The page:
In District 3, scars remain from a battle over redrawing school zones two years ago to increase diversity and reduce crowding at a group of elementary schools. At the time, district leaders also considered a plan to integrate middle schools by requiring them to give priority to students who qualify for free and reduced-price lunches for 30 percent of their sixth-grade seats. The most sought-after middle schools, which have a screening process to admit students, have long been criticized for being mostly white and Asian, and more affluent, than the district as a whole.

But that plan foundered after principals voiced concerns that it would not do anything for low-performing schools, many of which already had far higher percentages of poor students. Many parents also saw it as increasing competition for the remaining seats at the top schools.

This spring, the district tried again with the new plan, which would require every middle school to give priority to students who average a 1 on state tests for 10 percent of their sixth-grade seats, and those who average a 2 for another 15 percent of their seats. “As a district, we value diversity, equity and access for all our students and across all our schools,” said Ilene Altschul, the district superintendent, who proposed the plan, adding that educators and parents “have been working together this school year on changes that can help us support these goals.”

But that plan raised questions about whether it was legal to rely solely on scores on state standardized tests, which many educators and parents say do not accurately reflect students’ abilities. State education law prohibits officials from placing students “based solely or primarily” on their performance on state English and math tests; some city schools can and do use other tests to admit students. State education officials declined to comment on the issue.

So the district has offered alternatives that would still focus on helping low-performing students but also consider other factors. One plan would use low test scores in combination with low grades, while another would use low test scores along with the poverty of the students at their elementary schools. And last month, yet another plan emerged that would first screen students by whether they qualify for free or reduced-price lunches, and then give priority to those with low test scores and low grades.

Sharon Parker, an arts educator and parent in the district, said that including poverty and grades along with test scores was a good compromise that would draw students with a broader range of ability levels — and be more palatable to some parents. “If a 1 and 2 kid comes into the school, they’re going to worry, ‘Is this going to bring the school down?’” she said. “It’s hard to get people to be removed from that thinking because everything is about test scores.”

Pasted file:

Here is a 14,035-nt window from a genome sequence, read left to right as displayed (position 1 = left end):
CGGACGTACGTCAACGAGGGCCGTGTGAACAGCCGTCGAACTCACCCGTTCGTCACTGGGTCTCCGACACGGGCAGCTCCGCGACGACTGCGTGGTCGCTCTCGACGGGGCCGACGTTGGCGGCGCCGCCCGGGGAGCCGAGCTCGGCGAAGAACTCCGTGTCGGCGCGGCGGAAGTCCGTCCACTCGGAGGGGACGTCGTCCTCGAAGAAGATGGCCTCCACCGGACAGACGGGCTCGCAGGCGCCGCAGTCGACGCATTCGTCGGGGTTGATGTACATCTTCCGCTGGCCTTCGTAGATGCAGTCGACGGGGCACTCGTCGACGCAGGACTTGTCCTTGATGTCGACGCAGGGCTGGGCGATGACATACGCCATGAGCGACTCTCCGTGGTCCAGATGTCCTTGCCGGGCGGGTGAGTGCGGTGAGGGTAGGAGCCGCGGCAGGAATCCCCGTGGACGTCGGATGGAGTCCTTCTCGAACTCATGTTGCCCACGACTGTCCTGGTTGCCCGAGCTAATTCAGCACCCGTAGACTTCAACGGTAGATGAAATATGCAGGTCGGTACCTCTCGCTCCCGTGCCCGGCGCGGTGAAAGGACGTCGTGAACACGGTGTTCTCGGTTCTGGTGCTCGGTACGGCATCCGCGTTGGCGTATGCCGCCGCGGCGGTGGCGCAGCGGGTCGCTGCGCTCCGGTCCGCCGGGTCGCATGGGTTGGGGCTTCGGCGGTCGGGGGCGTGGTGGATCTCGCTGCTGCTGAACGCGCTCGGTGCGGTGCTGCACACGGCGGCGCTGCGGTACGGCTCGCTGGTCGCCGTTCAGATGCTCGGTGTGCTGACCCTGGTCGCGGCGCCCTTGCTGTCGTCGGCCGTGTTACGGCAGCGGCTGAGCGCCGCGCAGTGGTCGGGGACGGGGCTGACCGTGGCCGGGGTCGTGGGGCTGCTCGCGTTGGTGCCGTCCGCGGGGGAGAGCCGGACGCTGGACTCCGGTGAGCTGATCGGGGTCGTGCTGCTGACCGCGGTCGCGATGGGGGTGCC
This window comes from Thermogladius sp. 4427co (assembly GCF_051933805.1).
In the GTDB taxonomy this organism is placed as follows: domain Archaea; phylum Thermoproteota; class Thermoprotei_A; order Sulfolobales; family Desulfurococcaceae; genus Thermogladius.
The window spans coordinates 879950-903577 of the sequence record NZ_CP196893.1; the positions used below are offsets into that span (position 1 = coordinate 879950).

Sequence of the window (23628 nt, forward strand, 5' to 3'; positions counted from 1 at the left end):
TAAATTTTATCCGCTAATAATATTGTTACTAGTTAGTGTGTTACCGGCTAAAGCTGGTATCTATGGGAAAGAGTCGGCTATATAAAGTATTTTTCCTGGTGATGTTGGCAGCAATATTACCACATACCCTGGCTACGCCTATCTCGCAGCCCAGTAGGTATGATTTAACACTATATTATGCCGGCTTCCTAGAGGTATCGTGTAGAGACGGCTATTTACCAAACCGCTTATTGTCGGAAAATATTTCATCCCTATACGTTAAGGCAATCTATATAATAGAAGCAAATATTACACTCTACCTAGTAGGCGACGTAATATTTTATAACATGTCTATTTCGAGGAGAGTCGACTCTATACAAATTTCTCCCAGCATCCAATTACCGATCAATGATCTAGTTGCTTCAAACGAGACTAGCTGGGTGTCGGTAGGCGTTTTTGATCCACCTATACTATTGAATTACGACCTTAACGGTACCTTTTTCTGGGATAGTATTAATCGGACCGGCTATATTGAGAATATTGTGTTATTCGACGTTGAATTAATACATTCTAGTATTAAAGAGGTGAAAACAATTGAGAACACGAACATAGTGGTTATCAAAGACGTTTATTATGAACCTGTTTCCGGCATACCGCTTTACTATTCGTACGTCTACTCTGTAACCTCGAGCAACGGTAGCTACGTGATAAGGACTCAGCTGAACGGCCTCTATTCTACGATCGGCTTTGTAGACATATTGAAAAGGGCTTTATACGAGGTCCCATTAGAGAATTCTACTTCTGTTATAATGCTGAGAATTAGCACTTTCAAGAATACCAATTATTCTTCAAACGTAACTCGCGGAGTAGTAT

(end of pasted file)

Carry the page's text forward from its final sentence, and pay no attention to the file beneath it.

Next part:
Mayor Bill de Blasio recently unveiled a plan to change the admissions process for the city’s specialized high schools, and the new schools chancellor, Richard A. Carranza, has signaled his support for more desegregation efforts. Ms. Altschul is expected to move ahead with a desegregation plan in the coming weeks.

District leaders have said they would work with schools to ensure they get the support they need under whatever plan is adopted. The plan would apply to admissions offers starting in 2019.

Ms. Berger, of the community education council, said that she hoped the desegregation plan would lead to more middle school choices for all students.

“Eventually, everyone should feel confident in sending their student to any middle school in District 3,” she said.
Source: https://www.nytimes.com/2018/06/06/nyregion/middle-school-admission-desegregation-nyc.html




6/03/2018

白思豪特殊高中改革:廢除SHSAT考試 華人社區強烈反對

(World Journal) 文:記者陳小寧


白思豪(右)正式明言欲廢現行特殊高中錄取制度,力爭讓西語裔和非洲裔學生比率提高到至少45%。左為新任教育總監卡蘭扎。(本報檔案照,記者陳小寧/攝影)白思豪(右)正式明言欲廢現行特殊高中錄取制度,力爭讓西語裔和非洲裔學生比率提高到至少45%。左為新任教育總監卡蘭扎。(本報檔案照,記者陳小寧/攝影)
紐約市長白思豪計畫將改變特殊高中錄取,將從明年把20%的席位留給低收入家庭學生。(記者陳小寧/攝影)紐約市長白思豪計畫將改變特殊高中錄取,將從明年把20%的席位留給低收入家庭學生。(記者陳小寧/攝影)

對亞裔學生占多數的紐約市特殊高中錄取制度一直有改革之意的市長白思豪(Bill de Blasio),2日終於使出「撒手鐧」。他在教育新聞網站「Chalkbeat」發表觀點文章,宣布從2019年起,全市八所特殊高中的兩成錄取名額將給予略低分數線但參加「探索」項目(Discovery Program)的低收入家庭學生,並首度明言如今通過單一SHSAT考試的錄取方式必須廢除,將遊說州府以新錄取方式取而代之,讓西語裔和非洲裔學生比率提高到至少45%。

紐約市特殊高中亞裔生錄取率長期遙遙領先。今年八所特殊高中共錄取5000多名新生,亞裔占錄取新生總數的51.7%,西語裔僅有6.3%,非洲裔更只有4.1%。主打「平等」政綱的白思豪從2013年首度競選市長伊始,便頻向特殊高中錄取制度開炮,認為導致錄取率族裔不平衡的單一入學考試制度需要改革。


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四年多任期裡,白思豪對特殊高中錄取改革多是「雷聲大雨點小」。但進入第二任期也不再有連任壓力的白思豪,2日突然在關注紐約市教育的網站「Chalkbeat」發表觀點文章,正式宣布針對特殊高中的改革啟動,明言將設法取消現行SHSAT考試,分階段改革,讓如今在特殊高中學生中僅占個位數比率的西語裔和非洲裔學生,比率飆升到近一半。

白思豪在文章中指出,紐約市作為美國最公平的城市,應該取消特殊高中入學考試并改革現有錄取制度;市府將邁出第一步,從2019年9月起,把特殊高中20%的錄取名額,留給來自低收入家庭,SHSAT成績略低於錄取分數線但參加了「探索」項目(Discovery Program)的學生。白思豪預計,通過這種方式,目前特殊高中非洲裔和西語裔學生比例將翻近一倍。白思豪還指,未來將進一步遊說州參、眾議會修法,將錄取制度改為根據學生在各自初中的排名和州考成績,摒棄入學考試,實現非洲裔和西語裔學生比率提高到至少45%。

前任市教育總監法瑞娜(Carmen Farina)退休去職後,由白思豪親選繼任者卡蘭扎(Richard Carranza)將「校園多元平等性」列為首要目標,上任以來已多次釋放欲改革特殊高中錄取現制度的訊號。而市議會更有議員發表報告,建議將特殊高中錄取名額,只保留一半通過SHSAT考試來錄取;而另外一半名額,則均分給全市所有初中的「優秀學生」(top achievers)。

華裔社區對白思豪的特殊改革企圖進行強烈抨擊,更有諸多民選官員站出反對。反對者認為,其行動將拉低特殊高中整體學生水平,對眾多努力學習的亞裔學生更是不公平,甚至是歧視。

州參議員史塔文斯基(Toby Stavisky)2日便發表聲明,指出實現紐約市學校的多元化雖重要,但白思豪提出的特殊高中錄取改革計畫,不僅無法實現多元化,反而會背道而馳。她指出,白思豪假定低收入家庭的學生無法在特殊高中入學考試中獲得優異成績,但是許多特殊高中的亞裔學生都來自低收入家庭。她指出,市教育局應為學生提供更多途徑準備特殊高中入學考試,而非直接取消考試。

市議員顧雅明也對白思豪改革行動表達反對。他說,紐約市每所初中學生成績相差很大,如果根據學生在校排名和州考成績進行錄取,將有可能會拉低特殊高中的整體學生水平。成績較低的學生進入到特殊高中後,將難以跟上進度;而學習成績優異的學生,因看不到特殊高中的優勢,可能不再選擇入讀,將極大影響紐約市特殊高中整體素質。市議員陳倩雯則指出,在州府做出最終是否取消特殊高中錄取考試之前,為了實現公平,紐約市應做的是為所有學生提供資源準備考試,讓所有學生都有平等機會參加SHSAT考試。

教育聯盟(CoalitionEdu)執行總監李立民指出,目前特殊高中的學生,有六成都來自低收入家庭,多數學生來自移民家庭;這些學生靠自己的努力,在入學考試中取得優異成績,讓自己有機會獲得最好的教育。市長提出的預留席位計畫,是不公平的。曾於1978年入讀布碌崙科技高中的李立民舉例稱,母校成立近100年,前50年大多數是白人學生、之後30年大多數是非洲裔和西語裔學生,直到近10多年才出現亞裔學生占優。他直指,直到亞裔學生占多數的時候開始探討改革,令人認為是對亞裔的歧視。

史岱文森高中前家長會主席陳莉紅也表示,華人家長從小重視孩子的教育,市長試圖改革,對從小努力學習的學生十分不公平,也會拉低學校生源水準。